Hop Science Newsletter – April 2015

Christina Schoenberger

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If aroma-relevant sulfur thiols are involved, this group or researchers is too. When we talk about the following varieties: Amarillo, Citra, Hallertau Blanc, Mosaic, and Sorachi Ace, all of us who ever worked with those know how distinct each one is in flavor and aroma. These researchers have looked into the composition of volatiles of these varieties to identify compounds and concentrations on which this distinctiveness can be based. They found that Sorachi Ace contains higher amounts of farnesene (2101 mg/kg) than Saaz (!). All hops investigated showed an exceptional citrus-like potential exhibited by monoterpenic alcohols and polyfunctional thiols. Among the monoterpenic alcohols, ß-citronellol at concentrations above 7 mg/kg distinguished Amarillo, Citra, Hallertau Blanc, Mosaic, and Sorachi Ace from Nelson Sauvin and Tomahawk, while linalool (312 mg/kg) and geraniol (211 mg/kg) remained good discriminating compounds for Nelson Sauvin and Tomahawk respectively. Regarding polyfunctional thiols, higher amounts of 3-mercaptohexyl acetate (27 μg/kg) characterized the Citra variety. Free 4-mercapto-4-methylpentan-2-one proved discriminant for Sorachi Ace, while the bound form is predominant in Nelson Sauvin. On the other hand, an S-conjugate of 3-mercapto-hexan-1-ol was found in Sorachi Ace at levels not far from those previously reported for Cascade, although the free form was undetected here. Both free and bound grapefruitlike 3-mercapto-4-methylpentan-1-ol emerged as discriminating compounds for the Hallertau Blanc variety. In conclusion, although much diversity was found – all proved to contain an exceptional citrus-like potential. In Sorachi Ace, ß-citronellol is probably the main compound responsible for such notes, while in others, polyfunctional thiols such as 3MHA (Citra) or 3M4MPol (Hallertau Blanc, Mosaic) could play a key role. Does this mean in conclusion (which leads also to the next article): Hop aroma -is it all about the ratio?¹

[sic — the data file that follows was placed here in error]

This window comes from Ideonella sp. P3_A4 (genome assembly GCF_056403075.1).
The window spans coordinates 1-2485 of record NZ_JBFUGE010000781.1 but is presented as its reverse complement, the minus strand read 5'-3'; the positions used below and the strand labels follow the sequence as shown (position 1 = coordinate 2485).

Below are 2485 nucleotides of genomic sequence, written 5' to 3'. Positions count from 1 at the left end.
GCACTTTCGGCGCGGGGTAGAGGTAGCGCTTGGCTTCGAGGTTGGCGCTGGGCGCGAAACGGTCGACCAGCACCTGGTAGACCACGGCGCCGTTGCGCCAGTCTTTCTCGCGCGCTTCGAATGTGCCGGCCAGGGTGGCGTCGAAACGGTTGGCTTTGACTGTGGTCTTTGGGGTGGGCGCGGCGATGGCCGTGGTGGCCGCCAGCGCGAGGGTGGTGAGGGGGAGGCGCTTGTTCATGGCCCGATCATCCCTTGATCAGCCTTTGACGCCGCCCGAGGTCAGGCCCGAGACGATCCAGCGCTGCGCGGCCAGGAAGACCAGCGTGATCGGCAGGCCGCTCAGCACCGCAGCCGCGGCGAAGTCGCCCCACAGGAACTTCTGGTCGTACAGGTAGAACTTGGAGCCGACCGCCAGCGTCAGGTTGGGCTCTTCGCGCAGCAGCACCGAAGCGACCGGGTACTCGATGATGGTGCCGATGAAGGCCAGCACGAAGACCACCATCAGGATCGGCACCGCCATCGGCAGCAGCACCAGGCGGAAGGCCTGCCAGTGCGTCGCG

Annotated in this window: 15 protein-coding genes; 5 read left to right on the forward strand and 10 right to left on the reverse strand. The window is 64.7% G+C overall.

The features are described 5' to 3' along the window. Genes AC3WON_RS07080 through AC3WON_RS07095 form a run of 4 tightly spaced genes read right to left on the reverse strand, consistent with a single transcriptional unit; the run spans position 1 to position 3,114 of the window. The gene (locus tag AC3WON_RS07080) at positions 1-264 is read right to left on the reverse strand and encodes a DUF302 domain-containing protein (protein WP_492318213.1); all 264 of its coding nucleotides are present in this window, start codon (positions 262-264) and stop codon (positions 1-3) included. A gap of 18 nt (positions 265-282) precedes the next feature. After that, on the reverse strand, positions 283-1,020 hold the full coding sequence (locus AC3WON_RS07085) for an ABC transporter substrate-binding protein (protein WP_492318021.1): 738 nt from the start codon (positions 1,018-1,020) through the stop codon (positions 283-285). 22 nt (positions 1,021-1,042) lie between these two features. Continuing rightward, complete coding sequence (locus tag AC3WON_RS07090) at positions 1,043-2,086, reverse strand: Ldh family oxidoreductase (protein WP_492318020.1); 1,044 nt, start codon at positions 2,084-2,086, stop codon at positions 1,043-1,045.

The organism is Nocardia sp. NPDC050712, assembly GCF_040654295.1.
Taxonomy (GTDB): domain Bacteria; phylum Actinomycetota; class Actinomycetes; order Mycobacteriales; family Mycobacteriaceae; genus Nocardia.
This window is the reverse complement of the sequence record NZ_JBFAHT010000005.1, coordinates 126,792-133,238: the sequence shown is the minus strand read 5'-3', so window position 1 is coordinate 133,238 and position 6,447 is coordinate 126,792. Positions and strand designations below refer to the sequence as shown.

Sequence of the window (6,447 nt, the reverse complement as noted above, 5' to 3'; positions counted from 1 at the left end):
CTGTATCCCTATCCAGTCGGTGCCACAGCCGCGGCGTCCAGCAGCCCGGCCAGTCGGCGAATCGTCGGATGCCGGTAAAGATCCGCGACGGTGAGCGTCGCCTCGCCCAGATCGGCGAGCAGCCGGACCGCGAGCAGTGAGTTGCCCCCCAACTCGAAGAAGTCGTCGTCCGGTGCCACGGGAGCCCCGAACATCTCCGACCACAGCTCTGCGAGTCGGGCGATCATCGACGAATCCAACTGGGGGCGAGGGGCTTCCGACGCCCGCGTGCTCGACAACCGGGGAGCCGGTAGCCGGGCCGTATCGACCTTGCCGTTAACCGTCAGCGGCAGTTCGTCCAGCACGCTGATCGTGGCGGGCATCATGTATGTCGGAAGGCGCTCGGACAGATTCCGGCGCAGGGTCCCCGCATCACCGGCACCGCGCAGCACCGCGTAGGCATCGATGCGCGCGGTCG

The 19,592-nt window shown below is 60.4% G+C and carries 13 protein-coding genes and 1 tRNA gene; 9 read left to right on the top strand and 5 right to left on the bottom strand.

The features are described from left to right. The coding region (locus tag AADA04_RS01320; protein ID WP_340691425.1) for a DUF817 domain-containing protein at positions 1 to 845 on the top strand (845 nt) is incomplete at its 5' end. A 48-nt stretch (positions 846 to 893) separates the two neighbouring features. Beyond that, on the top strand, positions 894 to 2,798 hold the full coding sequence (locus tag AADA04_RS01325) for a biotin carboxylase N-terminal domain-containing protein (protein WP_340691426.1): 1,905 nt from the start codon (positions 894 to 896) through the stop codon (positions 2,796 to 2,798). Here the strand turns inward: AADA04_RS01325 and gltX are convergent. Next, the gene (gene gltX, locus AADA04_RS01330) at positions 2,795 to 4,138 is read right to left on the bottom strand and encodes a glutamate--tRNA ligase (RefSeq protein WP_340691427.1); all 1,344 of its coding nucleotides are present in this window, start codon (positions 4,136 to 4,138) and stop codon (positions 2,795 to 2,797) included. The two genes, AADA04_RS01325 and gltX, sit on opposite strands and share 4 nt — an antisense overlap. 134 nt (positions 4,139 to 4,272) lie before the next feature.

Listening to the best recognized research team in flavour chemistry, that would be the correct conclusion. Summarising the results of 25 years of research on all kind of different foods, this German research team says that their meta-analysis demonstrates characteristic ratios of only about 3 to 40 genuine key odorants for each food (of more than 220 investigated), from a toolbox of ~230 out of ~10,000 food volatiles. They conclude that the foodborn stimulus space has co-evolved with, and roughly matched our ~400 olfactory receptors as best natural agonists. The key odorants can be classified into two groups of volatiles: 1) high-threshold volatiles reaching their odor impact by their high levels in foods, e.g. the high odor thresholds of 16 and 13 μg/L for acetaldehyde and (R)-limonene respectively, are compensated by the high concentrations of 6150 and 2308 μg/L found for these odorants in hand-squeezed grapefruit juice, and 2) trace level volatiles exceeded their low threshold concentrations at low concentrations, e.g. the grapefruit-like smelling 1-p-menthene-8-thiol (0.01 μg/L) and the cooked apple-like (E)-ß-damascenone (0.9 μg/L) in grapefruit juice and red wine respectively, which easily exceed their extraordinarily low odor threshold of by a factor of 50 and 90. This is a comprehensive review and with having dry hopped beers in mind, it sounds that if you combine all key odorants of juices, wines and normal beers – there is your dry hopped IPA!²



Happy Hoppy Day: August 4th, Kent, UK.

Do you have plans for the summer ? Interested in hop flavours? Join us for our happy hoppy day in Paddock Wood, Kent in the UK. Explore hop varieties from around the world with us; learn everything about hop flavor from cone to beer. More info and registration here.



When the earth and the sun align, a new variety of hops is born. A cool little story on how Equinox™ earned its name: During early spring, Equinox™ comes out of the ground as a bright lime-green variety. Over the course of the summer, it gradually turns to a rich, dark green. Equal light, equal dark = Equinox™. The diversified and pronounced aroma characteristics of guava, melon, lime and papaya combined with extremely high oil content and a tight cone structure make this hop variety very unique! Learn more here.


1. Kankolongo, M. et al: Quantitation of Selected Terpenoids and Mercaptans in the Dual-Purpose Hop Varieties Amarillo, Citra, Hallertau Blanc, Mosaic, and Sorachi Ace, J. Agric. Food Chem. 2015, 63, 3022−3030,
2. Dunkel, A.; , P., et al: Nature’s chemical signatures in human olfaction – a foodborne perspective for future biotechnology Volatiles to Beer, Chemistry of Smell, http://onlinelibrary.